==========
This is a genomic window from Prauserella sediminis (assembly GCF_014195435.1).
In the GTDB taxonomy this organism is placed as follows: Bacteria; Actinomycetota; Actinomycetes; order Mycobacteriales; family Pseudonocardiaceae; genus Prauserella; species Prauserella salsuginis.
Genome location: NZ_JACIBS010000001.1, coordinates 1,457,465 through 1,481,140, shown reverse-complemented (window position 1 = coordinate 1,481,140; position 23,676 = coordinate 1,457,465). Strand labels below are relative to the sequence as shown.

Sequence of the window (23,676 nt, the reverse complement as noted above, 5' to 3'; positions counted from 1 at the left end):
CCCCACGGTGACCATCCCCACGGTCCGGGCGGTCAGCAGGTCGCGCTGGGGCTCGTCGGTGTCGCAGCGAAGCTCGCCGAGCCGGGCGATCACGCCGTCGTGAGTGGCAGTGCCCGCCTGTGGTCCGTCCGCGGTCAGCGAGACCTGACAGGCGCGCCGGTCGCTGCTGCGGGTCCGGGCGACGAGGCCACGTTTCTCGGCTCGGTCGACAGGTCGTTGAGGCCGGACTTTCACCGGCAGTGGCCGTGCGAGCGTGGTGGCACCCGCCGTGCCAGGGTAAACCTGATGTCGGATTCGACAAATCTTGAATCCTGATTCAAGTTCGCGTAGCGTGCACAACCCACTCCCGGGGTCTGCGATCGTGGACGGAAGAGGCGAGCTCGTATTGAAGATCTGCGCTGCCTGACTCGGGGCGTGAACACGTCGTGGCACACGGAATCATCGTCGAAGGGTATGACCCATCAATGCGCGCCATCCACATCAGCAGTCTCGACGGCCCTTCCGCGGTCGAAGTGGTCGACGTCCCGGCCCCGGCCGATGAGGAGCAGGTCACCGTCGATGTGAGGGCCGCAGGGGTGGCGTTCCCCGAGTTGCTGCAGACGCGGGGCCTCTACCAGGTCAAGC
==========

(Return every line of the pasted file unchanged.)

This is a genomic window from Prauserella sediminis (assembly GCF_014195435.1).
In the GTDB taxonomy this organism is placed as follows: Bacteria; Actinomycetota; Actinomycetes; order Mycobacteriales; family Pseudonocardiaceae; genus Prauserella; species Prauserella salsuginis.
Genome location: NZ_JACIBS010000001.1, coordinates 1,457,465 through 1,481,140, shown reverse-complemented (window position 1 = coordinate 1,481,140; position 23,676 = coordinate 1,457,465). Strand labels below are relative to the sequence as shown.

Sequence of the window (23,676 nt, the reverse complement as noted above, 5' to 3'; positions counted from 1 at the left end):
CCCCACGGTGACCATCCCCACGGTCCGGGCGGTCAGCAGGTCGCGCTGGGGCTCGTCGGTGTCGCAGCGAAGCTCGCCGAGCCGGGCGATCACGCCGTCGTGAGTGGCAGTGCCCGCCTGTGGTCCGTCCGCGGTCAGCGAGACCTGACAGGCGCGCCGGTCGCTGCTGCGGGTCCGGGCGACGAGGCCACGTTTCTCGGCTCGGTCGACAGGTCGTTGAGGCCGGACTTTCACCGGCAGTGGCCGTGCGAGCGTGGTGGCACCCGCCGTGCCAGGGTAAACCTGATGTCGGATTCGACAAATCTTGAATCCTGATTCAAGTTCGCGTAGCGTGCACAACCCACTCCCGGGGTCTGCGATCGTGGACGGAAGAGGCGAGCTCGTATTGAAGATCTGCGCTGCCTGACTCGGGGCGTGAACACGTCGTGGCACACGGAATCATCGTCGAAGGGTATGACCCATCAATGCGCGCCATCCACATCAGCAGTCTCGACGGCCCTTCCGCGGTCGAAGTGGTCGACGTCCCGGCCCCGGCCGATGAGGAGCAGGTCACCGTCGATGTGAGGGCCGCAGGGGTGGCGTTCCCCGAGTTGCTGCAGACGCGGGGCCTCTACCAGGTCAAGC